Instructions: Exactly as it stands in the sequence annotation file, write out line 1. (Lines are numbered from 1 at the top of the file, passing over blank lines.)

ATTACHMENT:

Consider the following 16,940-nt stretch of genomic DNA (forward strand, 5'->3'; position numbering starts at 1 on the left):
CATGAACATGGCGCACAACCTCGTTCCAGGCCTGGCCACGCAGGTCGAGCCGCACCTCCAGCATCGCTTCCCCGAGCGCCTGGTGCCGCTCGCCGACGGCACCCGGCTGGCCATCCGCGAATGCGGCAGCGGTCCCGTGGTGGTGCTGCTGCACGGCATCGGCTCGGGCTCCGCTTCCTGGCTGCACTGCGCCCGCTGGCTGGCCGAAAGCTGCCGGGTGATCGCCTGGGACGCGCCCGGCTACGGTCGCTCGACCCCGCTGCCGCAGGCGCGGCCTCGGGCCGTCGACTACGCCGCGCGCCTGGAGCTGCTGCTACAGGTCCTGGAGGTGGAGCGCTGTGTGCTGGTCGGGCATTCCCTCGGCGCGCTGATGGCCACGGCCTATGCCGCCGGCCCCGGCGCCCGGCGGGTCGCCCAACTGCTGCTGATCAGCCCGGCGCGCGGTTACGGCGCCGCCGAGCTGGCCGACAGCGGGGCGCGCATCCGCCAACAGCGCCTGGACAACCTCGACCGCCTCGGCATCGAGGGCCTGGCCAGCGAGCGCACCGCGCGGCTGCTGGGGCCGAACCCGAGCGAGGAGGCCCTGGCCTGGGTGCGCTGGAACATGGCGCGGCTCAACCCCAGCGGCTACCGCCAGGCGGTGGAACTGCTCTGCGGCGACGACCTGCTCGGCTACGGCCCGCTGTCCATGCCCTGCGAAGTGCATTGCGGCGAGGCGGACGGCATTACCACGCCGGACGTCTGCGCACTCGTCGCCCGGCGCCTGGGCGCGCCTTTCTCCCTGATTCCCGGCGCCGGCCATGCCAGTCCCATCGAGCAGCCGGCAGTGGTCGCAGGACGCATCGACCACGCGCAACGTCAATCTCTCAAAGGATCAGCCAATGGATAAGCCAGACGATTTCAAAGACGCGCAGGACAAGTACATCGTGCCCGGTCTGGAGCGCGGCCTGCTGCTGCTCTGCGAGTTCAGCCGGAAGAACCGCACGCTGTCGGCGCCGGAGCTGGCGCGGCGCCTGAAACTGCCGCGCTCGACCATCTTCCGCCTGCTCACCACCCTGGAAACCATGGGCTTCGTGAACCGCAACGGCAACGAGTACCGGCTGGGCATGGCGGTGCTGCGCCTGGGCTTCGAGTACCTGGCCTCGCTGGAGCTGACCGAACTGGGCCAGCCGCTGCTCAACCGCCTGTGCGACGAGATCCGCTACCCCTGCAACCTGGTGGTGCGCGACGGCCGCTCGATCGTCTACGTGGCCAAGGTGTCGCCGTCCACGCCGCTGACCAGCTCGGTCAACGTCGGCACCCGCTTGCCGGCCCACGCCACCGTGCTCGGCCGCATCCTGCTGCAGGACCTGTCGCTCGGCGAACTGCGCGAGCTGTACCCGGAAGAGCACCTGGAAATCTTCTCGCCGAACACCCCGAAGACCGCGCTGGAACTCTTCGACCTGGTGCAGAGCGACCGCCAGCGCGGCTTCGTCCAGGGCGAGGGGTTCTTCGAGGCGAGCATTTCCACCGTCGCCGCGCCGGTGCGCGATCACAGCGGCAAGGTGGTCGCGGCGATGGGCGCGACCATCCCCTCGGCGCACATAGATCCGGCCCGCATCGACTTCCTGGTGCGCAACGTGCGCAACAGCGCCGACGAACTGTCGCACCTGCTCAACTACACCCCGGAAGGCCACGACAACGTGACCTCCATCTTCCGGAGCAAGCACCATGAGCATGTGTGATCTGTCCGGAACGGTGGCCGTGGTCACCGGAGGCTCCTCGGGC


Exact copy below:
Consider the following 16,940-nt stretch of genomic DNA (forward strand, 5'->3'; position numbering starts at 1 on the left):